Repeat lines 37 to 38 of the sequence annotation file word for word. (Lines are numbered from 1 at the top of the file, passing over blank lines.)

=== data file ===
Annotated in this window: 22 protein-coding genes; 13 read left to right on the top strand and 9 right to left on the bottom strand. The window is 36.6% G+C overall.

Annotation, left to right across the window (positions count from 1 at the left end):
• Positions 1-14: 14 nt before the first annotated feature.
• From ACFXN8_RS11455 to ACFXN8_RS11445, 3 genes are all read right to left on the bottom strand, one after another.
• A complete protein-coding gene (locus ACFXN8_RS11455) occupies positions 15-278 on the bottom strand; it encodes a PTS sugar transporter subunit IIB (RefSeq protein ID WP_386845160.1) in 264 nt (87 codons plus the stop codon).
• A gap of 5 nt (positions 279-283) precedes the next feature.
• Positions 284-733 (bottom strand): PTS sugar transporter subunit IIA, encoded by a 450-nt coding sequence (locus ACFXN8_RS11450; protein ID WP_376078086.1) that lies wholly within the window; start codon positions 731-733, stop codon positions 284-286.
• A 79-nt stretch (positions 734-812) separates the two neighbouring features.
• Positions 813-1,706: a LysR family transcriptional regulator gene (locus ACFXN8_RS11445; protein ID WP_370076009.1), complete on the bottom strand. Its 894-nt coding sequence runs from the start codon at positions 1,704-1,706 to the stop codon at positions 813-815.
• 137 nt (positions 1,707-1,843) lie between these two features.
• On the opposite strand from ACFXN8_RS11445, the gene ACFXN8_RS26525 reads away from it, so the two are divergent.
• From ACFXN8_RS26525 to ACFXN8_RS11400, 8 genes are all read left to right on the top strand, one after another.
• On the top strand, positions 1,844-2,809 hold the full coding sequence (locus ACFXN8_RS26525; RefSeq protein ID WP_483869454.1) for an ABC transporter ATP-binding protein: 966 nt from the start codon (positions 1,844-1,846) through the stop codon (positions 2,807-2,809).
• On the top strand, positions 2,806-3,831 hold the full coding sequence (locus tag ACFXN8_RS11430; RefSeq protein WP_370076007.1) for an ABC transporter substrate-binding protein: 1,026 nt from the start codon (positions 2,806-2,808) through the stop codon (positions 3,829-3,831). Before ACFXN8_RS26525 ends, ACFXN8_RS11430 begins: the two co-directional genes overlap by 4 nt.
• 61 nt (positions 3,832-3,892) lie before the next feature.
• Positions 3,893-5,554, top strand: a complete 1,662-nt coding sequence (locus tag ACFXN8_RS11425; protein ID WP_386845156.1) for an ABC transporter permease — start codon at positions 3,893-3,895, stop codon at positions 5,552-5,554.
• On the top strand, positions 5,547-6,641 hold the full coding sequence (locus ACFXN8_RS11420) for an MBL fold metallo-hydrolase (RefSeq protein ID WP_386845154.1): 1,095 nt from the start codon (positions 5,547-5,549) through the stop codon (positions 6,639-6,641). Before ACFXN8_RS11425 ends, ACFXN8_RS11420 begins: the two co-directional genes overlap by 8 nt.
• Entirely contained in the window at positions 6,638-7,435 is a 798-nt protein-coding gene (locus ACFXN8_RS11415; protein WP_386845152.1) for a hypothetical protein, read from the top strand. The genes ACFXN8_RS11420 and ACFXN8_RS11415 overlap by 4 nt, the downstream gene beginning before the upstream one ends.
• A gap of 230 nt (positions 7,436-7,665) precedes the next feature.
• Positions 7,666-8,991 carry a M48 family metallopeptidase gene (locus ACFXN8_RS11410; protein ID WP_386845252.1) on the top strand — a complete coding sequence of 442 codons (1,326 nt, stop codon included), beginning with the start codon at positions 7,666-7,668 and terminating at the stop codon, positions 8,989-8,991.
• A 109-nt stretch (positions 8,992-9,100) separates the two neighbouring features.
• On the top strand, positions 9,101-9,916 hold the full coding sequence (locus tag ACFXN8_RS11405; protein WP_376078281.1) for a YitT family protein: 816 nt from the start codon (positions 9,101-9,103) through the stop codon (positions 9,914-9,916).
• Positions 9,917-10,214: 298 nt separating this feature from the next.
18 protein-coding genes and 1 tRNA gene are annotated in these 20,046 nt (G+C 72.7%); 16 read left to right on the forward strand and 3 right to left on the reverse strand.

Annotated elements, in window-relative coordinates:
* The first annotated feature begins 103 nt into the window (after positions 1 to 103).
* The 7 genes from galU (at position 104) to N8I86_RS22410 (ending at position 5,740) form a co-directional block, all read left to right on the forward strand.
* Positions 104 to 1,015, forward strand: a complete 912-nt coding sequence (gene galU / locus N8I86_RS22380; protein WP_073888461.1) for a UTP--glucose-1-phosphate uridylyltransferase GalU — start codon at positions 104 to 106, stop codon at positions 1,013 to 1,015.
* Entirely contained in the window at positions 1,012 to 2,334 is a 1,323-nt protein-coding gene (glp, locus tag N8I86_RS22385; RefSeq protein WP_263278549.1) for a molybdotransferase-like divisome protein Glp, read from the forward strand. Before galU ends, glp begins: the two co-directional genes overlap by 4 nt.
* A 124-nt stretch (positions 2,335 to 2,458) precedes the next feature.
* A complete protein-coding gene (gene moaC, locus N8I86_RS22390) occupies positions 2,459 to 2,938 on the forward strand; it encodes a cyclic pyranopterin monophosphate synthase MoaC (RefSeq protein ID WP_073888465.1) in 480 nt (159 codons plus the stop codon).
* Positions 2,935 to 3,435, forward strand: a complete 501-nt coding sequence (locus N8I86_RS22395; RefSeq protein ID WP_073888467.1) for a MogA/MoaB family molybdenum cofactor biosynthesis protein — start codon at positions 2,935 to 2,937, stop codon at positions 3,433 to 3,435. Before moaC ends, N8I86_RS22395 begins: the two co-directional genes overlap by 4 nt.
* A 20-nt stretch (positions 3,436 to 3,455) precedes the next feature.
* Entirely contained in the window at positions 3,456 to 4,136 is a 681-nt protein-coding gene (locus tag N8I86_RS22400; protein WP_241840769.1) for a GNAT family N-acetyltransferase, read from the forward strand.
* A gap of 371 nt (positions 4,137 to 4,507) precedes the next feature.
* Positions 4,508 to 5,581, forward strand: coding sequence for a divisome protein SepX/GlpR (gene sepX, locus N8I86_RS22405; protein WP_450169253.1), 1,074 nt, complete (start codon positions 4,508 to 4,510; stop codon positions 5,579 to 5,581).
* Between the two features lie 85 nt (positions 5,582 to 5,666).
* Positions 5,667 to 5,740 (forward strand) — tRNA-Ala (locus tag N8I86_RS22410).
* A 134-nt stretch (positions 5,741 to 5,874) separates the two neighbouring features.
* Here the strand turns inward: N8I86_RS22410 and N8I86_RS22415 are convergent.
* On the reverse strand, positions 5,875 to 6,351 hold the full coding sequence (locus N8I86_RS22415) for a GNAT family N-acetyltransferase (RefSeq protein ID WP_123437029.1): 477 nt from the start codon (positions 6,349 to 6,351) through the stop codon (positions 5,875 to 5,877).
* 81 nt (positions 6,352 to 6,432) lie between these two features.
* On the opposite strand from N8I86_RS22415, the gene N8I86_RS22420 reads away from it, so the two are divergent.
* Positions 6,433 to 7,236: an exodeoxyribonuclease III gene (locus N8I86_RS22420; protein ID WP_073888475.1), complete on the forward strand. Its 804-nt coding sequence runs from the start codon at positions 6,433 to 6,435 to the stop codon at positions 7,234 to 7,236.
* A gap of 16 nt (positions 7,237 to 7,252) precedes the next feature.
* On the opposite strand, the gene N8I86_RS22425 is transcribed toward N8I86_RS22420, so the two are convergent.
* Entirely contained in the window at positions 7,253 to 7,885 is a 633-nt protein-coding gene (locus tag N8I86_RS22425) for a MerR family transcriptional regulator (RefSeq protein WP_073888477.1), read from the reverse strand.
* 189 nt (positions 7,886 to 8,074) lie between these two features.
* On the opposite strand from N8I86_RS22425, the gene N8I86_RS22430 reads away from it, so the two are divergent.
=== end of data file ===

* Between the two features lie 85 nt (positions 5,582 to 5,666).
* Positions 5,667 to 5,740 (forward strand) — tRNA-Ala (locus tag N8I86_RS22410).